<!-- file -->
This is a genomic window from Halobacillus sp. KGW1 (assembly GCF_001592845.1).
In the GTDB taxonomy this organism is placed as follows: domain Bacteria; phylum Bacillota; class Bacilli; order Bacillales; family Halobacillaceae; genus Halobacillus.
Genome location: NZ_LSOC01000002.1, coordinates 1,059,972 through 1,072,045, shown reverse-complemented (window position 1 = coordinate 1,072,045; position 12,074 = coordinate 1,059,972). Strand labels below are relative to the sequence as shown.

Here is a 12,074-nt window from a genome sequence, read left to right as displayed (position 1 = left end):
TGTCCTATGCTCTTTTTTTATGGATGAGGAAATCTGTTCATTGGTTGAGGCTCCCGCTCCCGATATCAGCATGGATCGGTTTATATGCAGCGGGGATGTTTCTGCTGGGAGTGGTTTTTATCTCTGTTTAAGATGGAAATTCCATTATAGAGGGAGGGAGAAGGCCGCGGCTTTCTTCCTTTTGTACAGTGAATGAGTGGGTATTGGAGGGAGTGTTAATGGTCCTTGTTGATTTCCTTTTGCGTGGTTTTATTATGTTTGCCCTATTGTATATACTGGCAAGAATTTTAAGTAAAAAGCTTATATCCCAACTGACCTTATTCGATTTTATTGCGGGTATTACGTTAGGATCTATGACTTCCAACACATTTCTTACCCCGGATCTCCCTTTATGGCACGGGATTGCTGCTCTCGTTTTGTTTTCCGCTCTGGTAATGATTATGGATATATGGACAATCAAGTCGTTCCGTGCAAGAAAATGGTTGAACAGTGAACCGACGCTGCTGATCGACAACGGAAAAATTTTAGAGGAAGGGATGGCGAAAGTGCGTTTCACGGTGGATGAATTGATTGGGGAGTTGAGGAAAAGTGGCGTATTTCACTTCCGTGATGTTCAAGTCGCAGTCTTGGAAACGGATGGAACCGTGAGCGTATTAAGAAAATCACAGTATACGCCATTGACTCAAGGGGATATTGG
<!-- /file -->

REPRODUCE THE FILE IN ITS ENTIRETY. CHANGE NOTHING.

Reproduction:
This is a genomic window from Halobacillus sp. KGW1 (assembly GCF_001592845.1).
In the GTDB taxonomy this organism is placed as follows: domain Bacteria; phylum Bacillota; class Bacilli; order Bacillales; family Halobacillaceae; genus Halobacillus.
Genome location: NZ_LSOC01000002.1, coordinates 1,059,972 through 1,072,045, shown reverse-complemented (window position 1 = coordinate 1,072,045; position 12,074 = coordinate 1,059,972). Strand labels below are relative to the sequence as shown.

Here is a 12,074-nt window from a genome sequence, read left to right as displayed (position 1 = left end):
TGTCCTATGCTCTTTTTTTATGGATGAGGAAATCTGTTCATTGGTTGAGGCTCCCGCTCCCGATATCAGCATGGATCGGTTTATATGCAGCGGGGATGTTTCTGCTGGGAGTGGTTTTTATCTCTGTTTAAGATGGAAATTCCATTATAGAGGGAGGGAGAAGGCCGCGGCTTTCTTCCTTTTGTACAGTGAATGAGTGGGTATTGGAGGGAGTGTTAATGGTCCTTGTTGATTTCCTTTTGCGTGGTTTTATTATGTTTGCCCTATTGTATATACTGGCAAGAATTTTAAGTAAAAAGCTTATATCCCAACTGACCTTATTCGATTTTATTGCGGGTATTACGTTAGGATCTATGACTTCCAACACATTTCTTACCCCGGATCTCCCTTTATGGCACGGGATTGCTGCTCTCGTTTTGTTTTCCGCTCTGGTAATGATTATGGATATATGGACAATCAAGTCGTTCCGTGCAAGAAAATGGTTGAACAGTGAACCGACGCTGCTGATCGACAACGGAAAAATTTTAGAGGAAGGGATGGCGAAAGTGCGTTTCACGGTGGATGAATTGATTGGGGAGTTGAGGAAAAGTGGCGTATTTCACTTCCGTGATGTTCAAGTCGCAGTCTTGGAAACGGATGGAACCGTGAGCGTATTAAGAAAATCACAGTATACGCCATTGACTCAAGGGGATATTGG